For effective investment decision-making, governing fiduciaries should retain responsibility for issues they are best positioned to address and delegate everything else. Governing fiduciaries should, for example, decide on risk appetite that will inform the long-term strategic asset allocation; the most important determinant of long-term performance. This is because they, more than anyone else, should understand the objectives and constraints.
Assigning responsibilities: A clear understanding of where the ‘buck stops’
Identifying who does what and where the responsibility and accountability lie is a vitally important task of the governing fiduciary. Responsibility can then be assigned to the various groups in the governance structure, with the authority noted.
For instance, the governing fiduciary might be responsible for “deciding” the objectives and risk appetite. The groups fulfilling the managing fiduciary role, such as an investment committee or an outsourced CIO, might “advise” on those key strategic decisions while “deciding” on asset class and investment strategy and fund manager selection. In addition to these roles, they would be responsible for “overseeing” the operating fiduciaries who are responsible for “deciding” the buying and selling of securities.
The role of the outsourced CIO
Partnering with an outsourced does not remove the oversight and governance responsibilities from financial organisations, investment committees or staff, but it can offer significant efficiencies (both cost and operational) and capability enhancements to a wide range of investors. Having a single entity with total portfolio oversight on a day-to-day basis is also an attractive element of this approach.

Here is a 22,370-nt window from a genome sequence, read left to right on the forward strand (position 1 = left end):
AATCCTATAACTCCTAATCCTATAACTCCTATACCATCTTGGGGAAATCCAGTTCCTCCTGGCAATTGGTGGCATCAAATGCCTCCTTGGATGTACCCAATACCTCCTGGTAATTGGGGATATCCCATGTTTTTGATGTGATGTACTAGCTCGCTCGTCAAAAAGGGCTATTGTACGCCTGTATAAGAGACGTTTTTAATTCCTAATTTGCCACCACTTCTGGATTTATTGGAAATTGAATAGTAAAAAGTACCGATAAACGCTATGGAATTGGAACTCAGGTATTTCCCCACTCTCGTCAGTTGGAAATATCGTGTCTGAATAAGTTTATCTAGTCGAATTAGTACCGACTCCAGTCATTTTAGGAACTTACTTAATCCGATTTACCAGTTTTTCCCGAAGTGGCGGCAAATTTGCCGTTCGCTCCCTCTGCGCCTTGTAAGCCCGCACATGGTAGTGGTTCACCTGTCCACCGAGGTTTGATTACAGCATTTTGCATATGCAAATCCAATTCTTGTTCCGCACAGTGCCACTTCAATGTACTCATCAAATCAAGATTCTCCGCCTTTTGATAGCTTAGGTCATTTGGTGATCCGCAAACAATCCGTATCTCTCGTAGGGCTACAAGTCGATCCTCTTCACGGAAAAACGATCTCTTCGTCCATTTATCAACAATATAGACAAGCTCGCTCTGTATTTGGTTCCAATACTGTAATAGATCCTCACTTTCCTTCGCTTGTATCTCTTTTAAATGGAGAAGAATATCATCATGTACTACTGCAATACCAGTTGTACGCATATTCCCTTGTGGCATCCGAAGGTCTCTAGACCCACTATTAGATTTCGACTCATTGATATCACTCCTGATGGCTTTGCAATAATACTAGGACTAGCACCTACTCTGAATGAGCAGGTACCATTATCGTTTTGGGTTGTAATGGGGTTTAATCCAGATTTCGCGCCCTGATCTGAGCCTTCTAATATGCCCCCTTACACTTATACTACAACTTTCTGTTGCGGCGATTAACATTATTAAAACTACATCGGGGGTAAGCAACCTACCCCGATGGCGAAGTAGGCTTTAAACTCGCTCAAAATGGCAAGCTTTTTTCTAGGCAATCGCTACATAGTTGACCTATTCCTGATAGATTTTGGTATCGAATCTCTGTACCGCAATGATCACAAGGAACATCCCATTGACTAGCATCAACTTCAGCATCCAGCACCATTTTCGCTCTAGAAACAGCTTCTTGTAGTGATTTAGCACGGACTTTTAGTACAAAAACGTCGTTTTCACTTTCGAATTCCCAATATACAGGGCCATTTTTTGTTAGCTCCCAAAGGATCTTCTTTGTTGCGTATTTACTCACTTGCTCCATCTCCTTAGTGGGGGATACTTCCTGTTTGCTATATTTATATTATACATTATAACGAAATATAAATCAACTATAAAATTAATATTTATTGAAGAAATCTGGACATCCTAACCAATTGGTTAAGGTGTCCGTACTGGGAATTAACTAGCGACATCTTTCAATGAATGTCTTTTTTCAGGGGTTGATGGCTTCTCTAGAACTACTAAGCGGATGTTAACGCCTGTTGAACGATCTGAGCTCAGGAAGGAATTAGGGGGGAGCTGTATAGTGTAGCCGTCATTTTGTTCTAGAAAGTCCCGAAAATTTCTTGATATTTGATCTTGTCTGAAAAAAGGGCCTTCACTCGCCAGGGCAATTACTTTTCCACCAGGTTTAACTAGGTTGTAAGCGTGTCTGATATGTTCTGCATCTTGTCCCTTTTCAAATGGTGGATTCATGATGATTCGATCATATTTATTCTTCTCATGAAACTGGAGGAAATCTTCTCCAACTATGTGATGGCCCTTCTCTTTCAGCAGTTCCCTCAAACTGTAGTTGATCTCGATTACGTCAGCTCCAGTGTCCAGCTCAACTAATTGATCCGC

A good outsourced CIO can:
Many of the functions performed by outsourced CIOs are similar to those executed by internal CIOs. However, due to economies of scale, outsourced CIOs can provide a broader range of services and bring scale benefits.
The governance checklist
Every financial organisation is unique. Those with governance responsibilities should consider structures, policies and procedures that make sense for their particular circumstances and resources. However, below are some key questions that all governing fiduciaries could ask:
Conclusion – what separates the best from the rest?
Below are some of the markers of the more successful governance structures and investment programmes to consider:
Seeking a partnership with an outsourced CIO may provide the enhancement to your governance structure and processes that your financial organisation needs. As highlighted good governance with robust structures, policies and procedures in place can help guide investment programmes towards achieving the investment goals your organisation desires.
Neil Rogan, head of wholesale partnerships, Russell Investments
The government is “forcing” financial advisers to pay for the ASIC funding levy, according to the AFA. ...
Wealth Management Partners (WMP) has announced the acquisition of the operating assets of Police & Nurses Financial Planning (PNFP). ...
The listed platform provider has signed on to partner with ifa’s industry-first event looking at advice affordability. ...